Alexis Tsipras says Greece will not need credit line when it exits bailout

Greece planning to raise €19bn in bond sales as buffer

Greek prime minister Alexis Tsipras: has set his sights on a clean bailout exit, without a backstop or precautionary credit line. Photograph: Getty Images

Greek prime minister Alexis Tsipras: has set his sights on a clean bailout exit, without a backstop or precautionary credit line. Photograph: Getty Images

 

Greek prime minister Alexis Tsipras has insisted his country will not need a precautionary credit line when it exists its bailout, even as turmoil in financial markets prompted his debt office to delay a bond sale.

Greece plans to raise as much as €19 billion through three bond sales in the first half of this year to build a cash buffer ahead of the country’s plan to regain its economic sovereignty in August after a third bailout since 2010 expires. However, it decided against selling a seven-year bond on Tuesday as investors weigh this week’s market jitters.

“I don’t believe that [the turbulence] will be permanent,” Mr Tsipras said in response to a question from The Irish Times at a briefing for journalists from the euro zone on Wednesday. “We are sure that we will do [the bond sale ], maybe next week or after a month.”

Greece, which has received €266 billion of aid to date a result of three international bailouts since 2010, is preparing to exit its third programme in August, as the country has returned to growth and as the market interest rate, or yield, on its 10-year government bonds have fallen to pre-crisis levels.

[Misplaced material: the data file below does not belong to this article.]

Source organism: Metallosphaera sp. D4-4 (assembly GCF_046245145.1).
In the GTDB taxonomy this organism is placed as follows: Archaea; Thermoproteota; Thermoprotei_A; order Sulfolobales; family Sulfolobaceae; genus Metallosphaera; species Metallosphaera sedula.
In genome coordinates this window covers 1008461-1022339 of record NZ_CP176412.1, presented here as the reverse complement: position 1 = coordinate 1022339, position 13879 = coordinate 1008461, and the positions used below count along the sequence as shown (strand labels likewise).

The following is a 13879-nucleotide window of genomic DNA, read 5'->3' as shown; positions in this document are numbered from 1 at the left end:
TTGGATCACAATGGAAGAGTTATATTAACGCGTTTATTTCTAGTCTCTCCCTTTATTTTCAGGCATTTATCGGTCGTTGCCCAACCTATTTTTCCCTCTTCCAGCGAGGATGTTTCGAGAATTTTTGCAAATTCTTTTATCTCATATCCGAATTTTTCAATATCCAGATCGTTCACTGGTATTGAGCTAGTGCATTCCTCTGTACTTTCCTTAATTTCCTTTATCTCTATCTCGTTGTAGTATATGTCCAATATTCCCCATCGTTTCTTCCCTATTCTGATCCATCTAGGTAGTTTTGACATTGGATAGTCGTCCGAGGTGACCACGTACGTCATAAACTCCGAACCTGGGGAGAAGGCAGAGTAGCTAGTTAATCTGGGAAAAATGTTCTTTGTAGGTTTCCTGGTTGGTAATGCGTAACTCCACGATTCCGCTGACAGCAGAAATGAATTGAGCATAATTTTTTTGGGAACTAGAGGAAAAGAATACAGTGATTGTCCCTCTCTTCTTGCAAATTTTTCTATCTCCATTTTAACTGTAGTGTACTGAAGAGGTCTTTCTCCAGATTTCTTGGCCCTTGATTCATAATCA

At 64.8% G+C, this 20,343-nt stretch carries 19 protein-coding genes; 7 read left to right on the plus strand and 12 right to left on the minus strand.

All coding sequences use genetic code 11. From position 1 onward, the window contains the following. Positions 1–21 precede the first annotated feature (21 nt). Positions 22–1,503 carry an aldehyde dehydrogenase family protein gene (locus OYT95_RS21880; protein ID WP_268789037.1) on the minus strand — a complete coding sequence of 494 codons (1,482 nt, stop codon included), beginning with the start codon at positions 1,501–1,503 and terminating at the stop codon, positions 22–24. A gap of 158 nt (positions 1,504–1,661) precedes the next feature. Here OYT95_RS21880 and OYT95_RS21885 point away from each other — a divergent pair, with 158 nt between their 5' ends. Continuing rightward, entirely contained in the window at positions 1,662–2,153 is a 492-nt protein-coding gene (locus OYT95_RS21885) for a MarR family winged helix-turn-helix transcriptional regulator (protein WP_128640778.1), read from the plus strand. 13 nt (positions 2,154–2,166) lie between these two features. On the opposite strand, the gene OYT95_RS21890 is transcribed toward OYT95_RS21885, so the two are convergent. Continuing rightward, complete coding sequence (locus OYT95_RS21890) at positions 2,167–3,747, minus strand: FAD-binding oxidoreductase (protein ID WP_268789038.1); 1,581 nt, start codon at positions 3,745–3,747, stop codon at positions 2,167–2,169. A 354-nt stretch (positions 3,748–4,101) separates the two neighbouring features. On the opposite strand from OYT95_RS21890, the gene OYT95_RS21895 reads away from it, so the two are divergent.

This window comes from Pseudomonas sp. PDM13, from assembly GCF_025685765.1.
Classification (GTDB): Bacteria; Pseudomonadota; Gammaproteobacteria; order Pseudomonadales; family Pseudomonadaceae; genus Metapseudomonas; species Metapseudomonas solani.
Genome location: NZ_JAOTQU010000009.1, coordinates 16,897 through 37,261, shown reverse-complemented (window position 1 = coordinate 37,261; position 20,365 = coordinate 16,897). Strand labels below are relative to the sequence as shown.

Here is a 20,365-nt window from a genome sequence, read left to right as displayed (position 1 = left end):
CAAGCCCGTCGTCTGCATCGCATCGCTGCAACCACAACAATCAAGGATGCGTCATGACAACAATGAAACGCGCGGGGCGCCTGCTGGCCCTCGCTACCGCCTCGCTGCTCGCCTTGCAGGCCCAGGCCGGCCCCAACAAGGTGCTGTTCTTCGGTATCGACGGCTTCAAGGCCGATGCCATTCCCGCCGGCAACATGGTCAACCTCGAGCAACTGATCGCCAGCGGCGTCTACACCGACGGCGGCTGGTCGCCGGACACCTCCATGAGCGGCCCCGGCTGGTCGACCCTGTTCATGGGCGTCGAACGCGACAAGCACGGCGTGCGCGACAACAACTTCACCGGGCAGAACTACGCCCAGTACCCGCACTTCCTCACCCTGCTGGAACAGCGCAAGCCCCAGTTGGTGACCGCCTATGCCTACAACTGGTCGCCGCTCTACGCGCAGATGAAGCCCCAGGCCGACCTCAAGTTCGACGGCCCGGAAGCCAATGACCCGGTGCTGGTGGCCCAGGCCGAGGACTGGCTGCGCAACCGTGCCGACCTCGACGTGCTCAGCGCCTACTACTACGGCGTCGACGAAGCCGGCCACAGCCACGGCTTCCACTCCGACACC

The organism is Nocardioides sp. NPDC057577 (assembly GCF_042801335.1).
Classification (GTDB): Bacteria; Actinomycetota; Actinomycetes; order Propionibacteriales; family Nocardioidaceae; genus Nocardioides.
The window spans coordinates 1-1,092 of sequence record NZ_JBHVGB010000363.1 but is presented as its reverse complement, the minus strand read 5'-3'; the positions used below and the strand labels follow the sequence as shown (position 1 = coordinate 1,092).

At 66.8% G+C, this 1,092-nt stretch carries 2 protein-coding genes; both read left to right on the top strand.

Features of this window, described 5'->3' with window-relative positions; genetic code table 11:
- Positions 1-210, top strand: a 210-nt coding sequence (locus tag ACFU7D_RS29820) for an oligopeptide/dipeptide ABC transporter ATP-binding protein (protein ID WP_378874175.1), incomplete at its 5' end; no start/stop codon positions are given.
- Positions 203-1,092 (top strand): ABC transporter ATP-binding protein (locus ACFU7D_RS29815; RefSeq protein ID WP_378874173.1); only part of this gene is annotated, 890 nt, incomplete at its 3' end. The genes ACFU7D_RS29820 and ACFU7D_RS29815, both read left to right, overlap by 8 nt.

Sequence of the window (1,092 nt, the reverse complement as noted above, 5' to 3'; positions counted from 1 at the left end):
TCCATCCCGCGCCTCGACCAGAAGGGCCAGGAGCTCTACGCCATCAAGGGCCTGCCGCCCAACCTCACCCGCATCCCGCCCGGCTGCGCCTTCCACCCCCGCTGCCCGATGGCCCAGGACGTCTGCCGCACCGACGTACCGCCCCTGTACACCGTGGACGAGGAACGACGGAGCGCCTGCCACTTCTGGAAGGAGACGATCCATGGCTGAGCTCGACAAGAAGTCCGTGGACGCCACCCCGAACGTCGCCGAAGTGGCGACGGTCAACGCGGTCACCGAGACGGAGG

Having raised an initial €3 billion through a bond sale last year, the first since 2014, Mr Tsipras has set his sights on a clean bailout exit, without a backstop or precautionary credit line.

Economy expanded 2.5%

The European Commission said on Wednesday that the Greek economy expanded by an estimated 1.6 per cent in 2017, and forecast that it will grow by 2.5 per cent for both this year and next, driven by net exports against the backdrop of an improving European outlook.

“Last year was the year that Greece came back,” said Mr Tsipras.

“Sustained improvement in the labour market and in consumer sentiment is set to fuel private consumption growth,” the commission said. “The business climate in Greece is also expected to improve further.”

While the unemployment rate had fallen to 20.7 per cent in October from a peak of 27.5 per cent in 2013, it remains the highest in Europe.

The yield on Greece’s 10-year government bonds – a benchmark for market appetite for the country’s debt – has fallen to about 3.7 per cent, a level not seen since 2005, from an all-time high of 48.6 per cent in March 2012.

Still, with the country’s borrowings standing at 180 per cent of the size of the economy – compared to about 70 per cent in Ireland – the International Monetary Fund and Greece’s EU bailout partners are at odds over how sustainable its debt is over the long term.

The IMF has consistently called on the EU to provide debt relief for Greece, either in the form of a “haircut” on debt or further extensions on its debt repayments.

While euro-zone finance ministers are open to debt relief, initial discussions are currently mainly centred around ideas such as giving Greece further repayment extensions if future economic growth falls short of expectations and subject to future governments continuing to implement economic and fiscal reforms.